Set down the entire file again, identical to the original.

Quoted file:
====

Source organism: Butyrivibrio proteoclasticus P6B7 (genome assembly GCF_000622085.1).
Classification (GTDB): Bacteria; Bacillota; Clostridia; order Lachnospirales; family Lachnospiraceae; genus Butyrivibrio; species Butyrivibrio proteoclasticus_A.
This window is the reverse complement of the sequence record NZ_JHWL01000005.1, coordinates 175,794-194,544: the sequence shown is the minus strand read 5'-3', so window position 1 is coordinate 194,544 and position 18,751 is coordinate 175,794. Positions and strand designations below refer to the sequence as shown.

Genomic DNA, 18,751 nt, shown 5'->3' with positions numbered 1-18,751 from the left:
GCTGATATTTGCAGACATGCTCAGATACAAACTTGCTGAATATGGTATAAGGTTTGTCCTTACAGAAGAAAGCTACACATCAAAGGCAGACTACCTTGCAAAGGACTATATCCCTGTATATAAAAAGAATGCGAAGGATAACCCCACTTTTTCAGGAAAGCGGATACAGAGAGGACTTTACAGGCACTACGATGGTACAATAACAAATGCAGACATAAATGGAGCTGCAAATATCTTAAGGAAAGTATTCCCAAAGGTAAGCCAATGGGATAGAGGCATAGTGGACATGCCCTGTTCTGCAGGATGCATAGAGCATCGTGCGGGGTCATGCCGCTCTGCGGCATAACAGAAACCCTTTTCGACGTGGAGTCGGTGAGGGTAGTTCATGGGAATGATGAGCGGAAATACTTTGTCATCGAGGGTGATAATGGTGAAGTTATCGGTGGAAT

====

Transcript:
Source organism: Butyrivibrio proteoclasticus P6B7 (genome assembly GCF_000622085.1).
Classification (GTDB): Bacteria; Bacillota; Clostridia; order Lachnospirales; family Lachnospiraceae; genus Butyrivibrio; species Butyrivibrio proteoclasticus_A.
This window is the reverse complement of the sequence record NZ_JHWL01000005.1, coordinates 175,794-194,544: the sequence shown is the minus strand read 5'-3', so window position 1 is coordinate 194,544 and position 18,751 is coordinate 175,794. Positions and strand designations below refer to the sequence as shown.

Genomic DNA, 18,751 nt, shown 5'->3' with positions numbered 1-18,751 from the left:
GCTGATATTTGCAGACATGCTCAGATACAAACTTGCTGAATATGGTATAAGGTTTGTCCTTACAGAAGAAAGCTACACATCAAAGGCAGACTACCTTGCAAAGGACTATATCCCTGTATATAAAAAGAATGCGAAGGATAACCCCACTTTTTCAGGAAAGCGGATACAGAGAGGACTTTACAGGCACTACGATGGTACAATAACAAATGCAGACATAAATGGAGCTGCAAATATCTTAAGGAAAGTATTCCCAAAGGTAAGCCAATGGGATAGAGGCATAGTGGACATGCCCTGTTCTGCAGGATGCATAGAGCATCGTGCGGGGTCATGCCGCTCTGCGGCATAACAGAAACCCTTTTCGACGTGGAGTCGGTGAGGGTAGTTCATGGGAATGATGAGCGGAAATACTTTGTCATCGAGGGTGATAATGGTGAAGTTATCGGTGGAAT